Review of the Day: There Is a Flower At the Tip of My Nose Smelling Me
There Is a Flower At the Tip of My Nose Smelling Me by Alice Walker. Illustrations by Stefano Vitale. Harper Collins. $16.99 - Image of the cover forthcoming
I'm a contrary critter. At random moments, never when I can predict their appearance and never when I can guard against them, I will suddenly be beset by a case of the contraries. The very first time I laid eyes on an ad for Alice Walker's, "There Is a Flower At the Tip of My Nose Smelling Me", the contraries hit me full-force. Alice Walker's trying her hand at another children's book, eh? I was unimpressed. Oh sure, it looked cool. So do Madonna's books for that matter. It means nothing. So for months and months and months I refused to read the book. There's no explanation for it. I was simply being petulant. Sight unseen I'd made up my mind that I wasn't interested and that, ladies and gentlemen, was that. Such an attitude might suit a hermit living in a cave somewhere, but it is hardly befitting of a children's librarian. It was hard for me to ignore the fact that slowly the roar surrounding Walker's book has grown louder. It's on one best book of the year list.. no, two! No, three! I couldn't stand idly by and let this happen. If I was going to dislike this book, I was at least going to give myself a reason. So I picked it up and read it cover to cover and wouldn't you know it? It's not bad. Not bad at all. Certainly finding the right illustrator was key to the book's success, but nobody can say that Walker hasn't found a topic appealing to child-reader set. It's admittedly not the kind of poem I'd immediately gravitate towards, but I'd be lying to you if I said the book wasn't oddly beautiful. Not a first choice, but certainly a worthy one.
A young girl, her face visible only in the lower right-hand corner of the page, sniffs a pale pink bloom. Says the text, "There is a flower at the tip of my nose smelling me." Turn the page and now the girl is embedded within a deep black/blue/purple sky. Here eyes are the clouds that float before her face, stars dotted everywhere. "There is a sky at the end of my eye seeing me." Working with this inside-out look at the world, the girl goes on to discover rain, dances, oceans, and finally, "There is a story at the end of my arms telling me!"
In her "Note from the Author" at the end of the book, Ms. Walker explains how the inspiration for this poem came to her. Basically, she was walking in a forest near her house and "the wonder of myself as part of all this overcame me. I began to sing: 'I come out of You, my Love. I come out of You!' ". She later remarks that, "I wrote this book, which was not a book then, but a thank you note." It wouldn't be too much of a stretch then to interpret this book as a religious meditation on God's wonders. On the other hand, it would be equally easy to see this as an example of personal empowerment. After all, the book is all about me me me. I guess that in addition to creating a book where kids can bend their minds around statements like, "There is a pen nestled in my hand writing me", Ms. Walker leaves its spiritual significance wide open. The bookflap of this title describes the poem as a, "gently provocative text", which seems like wishful thinking on the publisher's part. Still, there's is definitely an allure here that's hard to pin down.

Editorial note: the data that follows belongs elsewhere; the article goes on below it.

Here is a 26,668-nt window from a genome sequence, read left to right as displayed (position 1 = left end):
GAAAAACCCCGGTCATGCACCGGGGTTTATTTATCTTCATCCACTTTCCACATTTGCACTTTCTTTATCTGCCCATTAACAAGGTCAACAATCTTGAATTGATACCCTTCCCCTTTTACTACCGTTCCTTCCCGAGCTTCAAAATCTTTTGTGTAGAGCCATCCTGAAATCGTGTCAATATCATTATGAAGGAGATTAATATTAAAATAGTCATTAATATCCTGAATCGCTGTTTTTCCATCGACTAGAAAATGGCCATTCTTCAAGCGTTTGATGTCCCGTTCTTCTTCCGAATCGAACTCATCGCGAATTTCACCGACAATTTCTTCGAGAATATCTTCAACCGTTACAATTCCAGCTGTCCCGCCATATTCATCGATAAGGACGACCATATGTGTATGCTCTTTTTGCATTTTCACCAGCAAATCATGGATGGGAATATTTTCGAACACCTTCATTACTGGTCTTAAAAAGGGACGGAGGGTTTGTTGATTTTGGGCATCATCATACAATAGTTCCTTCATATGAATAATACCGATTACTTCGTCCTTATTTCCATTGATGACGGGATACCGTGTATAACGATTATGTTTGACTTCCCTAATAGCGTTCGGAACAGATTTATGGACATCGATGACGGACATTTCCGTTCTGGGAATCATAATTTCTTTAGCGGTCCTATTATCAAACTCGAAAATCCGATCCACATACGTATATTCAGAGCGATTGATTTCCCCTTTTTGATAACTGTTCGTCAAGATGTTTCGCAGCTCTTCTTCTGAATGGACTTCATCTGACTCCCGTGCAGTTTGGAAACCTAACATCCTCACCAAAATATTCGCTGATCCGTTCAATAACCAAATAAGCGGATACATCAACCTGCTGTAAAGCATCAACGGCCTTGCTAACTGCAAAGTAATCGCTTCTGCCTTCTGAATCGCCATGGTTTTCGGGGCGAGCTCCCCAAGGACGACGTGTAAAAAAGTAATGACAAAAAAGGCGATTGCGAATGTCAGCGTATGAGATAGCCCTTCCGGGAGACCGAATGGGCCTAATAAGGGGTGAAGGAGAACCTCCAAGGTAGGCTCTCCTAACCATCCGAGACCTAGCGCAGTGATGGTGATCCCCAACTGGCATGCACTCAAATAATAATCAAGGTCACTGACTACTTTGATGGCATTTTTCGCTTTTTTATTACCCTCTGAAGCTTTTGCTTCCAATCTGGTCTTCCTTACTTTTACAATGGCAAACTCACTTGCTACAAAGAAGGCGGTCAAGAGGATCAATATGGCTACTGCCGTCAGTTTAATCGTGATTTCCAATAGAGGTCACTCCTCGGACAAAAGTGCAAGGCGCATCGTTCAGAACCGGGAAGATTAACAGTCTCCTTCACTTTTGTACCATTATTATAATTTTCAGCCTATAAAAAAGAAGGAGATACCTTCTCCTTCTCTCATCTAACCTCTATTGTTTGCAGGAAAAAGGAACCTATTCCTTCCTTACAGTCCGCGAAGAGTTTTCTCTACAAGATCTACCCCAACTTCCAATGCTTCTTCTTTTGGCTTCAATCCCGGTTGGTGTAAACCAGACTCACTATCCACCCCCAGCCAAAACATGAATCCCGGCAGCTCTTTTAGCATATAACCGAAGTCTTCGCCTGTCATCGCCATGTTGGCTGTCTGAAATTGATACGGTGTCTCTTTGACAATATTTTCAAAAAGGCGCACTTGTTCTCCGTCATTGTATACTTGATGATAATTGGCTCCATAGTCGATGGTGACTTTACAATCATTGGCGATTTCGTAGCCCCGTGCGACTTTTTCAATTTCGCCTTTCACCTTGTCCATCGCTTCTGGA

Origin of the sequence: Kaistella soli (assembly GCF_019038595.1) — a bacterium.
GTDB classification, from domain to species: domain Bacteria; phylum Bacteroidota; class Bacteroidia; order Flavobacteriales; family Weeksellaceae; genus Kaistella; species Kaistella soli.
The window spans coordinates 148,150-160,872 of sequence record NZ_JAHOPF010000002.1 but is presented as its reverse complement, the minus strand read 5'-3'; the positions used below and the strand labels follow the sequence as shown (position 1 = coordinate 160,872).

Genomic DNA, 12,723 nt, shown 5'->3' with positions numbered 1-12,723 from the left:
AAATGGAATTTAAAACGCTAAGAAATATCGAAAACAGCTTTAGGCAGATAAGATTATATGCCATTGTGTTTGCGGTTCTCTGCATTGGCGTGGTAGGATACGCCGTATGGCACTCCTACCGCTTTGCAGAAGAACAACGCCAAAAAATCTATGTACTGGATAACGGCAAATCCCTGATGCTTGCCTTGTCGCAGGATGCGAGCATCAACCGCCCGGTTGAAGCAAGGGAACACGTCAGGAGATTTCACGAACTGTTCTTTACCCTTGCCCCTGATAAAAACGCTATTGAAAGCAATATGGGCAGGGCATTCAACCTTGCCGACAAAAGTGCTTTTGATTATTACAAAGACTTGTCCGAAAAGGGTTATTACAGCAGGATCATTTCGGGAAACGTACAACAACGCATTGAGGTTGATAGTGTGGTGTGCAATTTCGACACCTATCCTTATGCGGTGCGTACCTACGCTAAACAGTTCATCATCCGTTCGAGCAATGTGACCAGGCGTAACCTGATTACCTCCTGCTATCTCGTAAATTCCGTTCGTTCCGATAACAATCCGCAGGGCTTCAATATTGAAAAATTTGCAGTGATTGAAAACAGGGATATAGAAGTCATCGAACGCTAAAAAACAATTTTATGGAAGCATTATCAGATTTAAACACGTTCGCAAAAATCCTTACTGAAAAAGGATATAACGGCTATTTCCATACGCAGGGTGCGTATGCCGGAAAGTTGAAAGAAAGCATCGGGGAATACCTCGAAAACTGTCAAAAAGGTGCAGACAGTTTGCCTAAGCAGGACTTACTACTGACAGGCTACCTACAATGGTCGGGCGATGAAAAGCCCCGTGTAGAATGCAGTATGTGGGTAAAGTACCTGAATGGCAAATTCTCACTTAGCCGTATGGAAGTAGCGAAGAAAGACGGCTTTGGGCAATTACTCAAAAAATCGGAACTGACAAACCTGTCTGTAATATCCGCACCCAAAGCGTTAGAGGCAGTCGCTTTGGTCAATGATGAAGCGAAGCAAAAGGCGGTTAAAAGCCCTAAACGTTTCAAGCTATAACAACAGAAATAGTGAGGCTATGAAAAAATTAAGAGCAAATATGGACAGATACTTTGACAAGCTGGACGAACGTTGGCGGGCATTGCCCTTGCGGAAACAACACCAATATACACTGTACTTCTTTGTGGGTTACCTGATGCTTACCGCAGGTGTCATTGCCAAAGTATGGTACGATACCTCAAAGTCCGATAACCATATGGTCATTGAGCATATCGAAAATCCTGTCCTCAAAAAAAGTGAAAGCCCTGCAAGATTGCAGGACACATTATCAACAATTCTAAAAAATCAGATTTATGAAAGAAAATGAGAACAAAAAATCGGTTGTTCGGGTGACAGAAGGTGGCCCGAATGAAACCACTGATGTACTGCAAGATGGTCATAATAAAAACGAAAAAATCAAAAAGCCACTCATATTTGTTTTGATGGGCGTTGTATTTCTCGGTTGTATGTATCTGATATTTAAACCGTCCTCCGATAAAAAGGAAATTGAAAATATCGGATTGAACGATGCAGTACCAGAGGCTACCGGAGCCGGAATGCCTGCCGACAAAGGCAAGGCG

It's a pity that the book doesn't happen to mention how illustrator Stefano Vitale created the art. From what I can tell it may have involved painting directly onto a wooden canvas, but that's just guesswork. Certainly Walker's poem is quite nice. Kid-friendly and simple, but with just the right hint of something deeper involved. Still, it's not hard to imagine what could have happened had her words been paired with a less than stellar artist. Some might have taken her story and filled it with pastel puppy dogs, bubbles, and butterflies. Someone else might have gone the opposite direction and gone all mod on us. Maybe this would have been all adult-centered three-toned shades of brown and the occasional representational object for kicks affair. Vitale's strength with this book is that he's willing to make his work both child-friendly AND easy on the eyes. His images jump close to his subject matter, as with the picture of a sunrise where we can make out a quarter of the girl's face, prominent and striking, on almost half a page. Mr. Vitale is currently a resident of Venice, and perhaps his attachment to that particular city is at work in this book. The girl's masklike (though by no means unemotional) face, the colors, the sinuous use of line, etc. all give the book a distinctly European air. Or maybe I'm just saying that because I know where Mr. Vitale currently makes his home. Dunno. All I can say for sure is that if Mr. Vitale were to turn his image of the girl blending in with the indigo-hued night sky into a poster, he'd be set for life.
I'm a sucker for simplified openings. For example, you pick up this book and you open the front cover. The endpapers are just a shaded rainbow spectrum, continuous and unblemished. You turn the page. Here too is the image we saw on the cover on our left. Below it are two small dedications. On the right is the title page. After that the story starts, and all the remaining publication info is squeezed into the back of the book. There's nothing like a little good design to help a title of this type along.
It's still not my favorite book of the year, but that can't really be attributed to anything but personal preference. Alice Walker's latest hits all the right notes and is a thoughtful piece as well. Worth your time and consideration.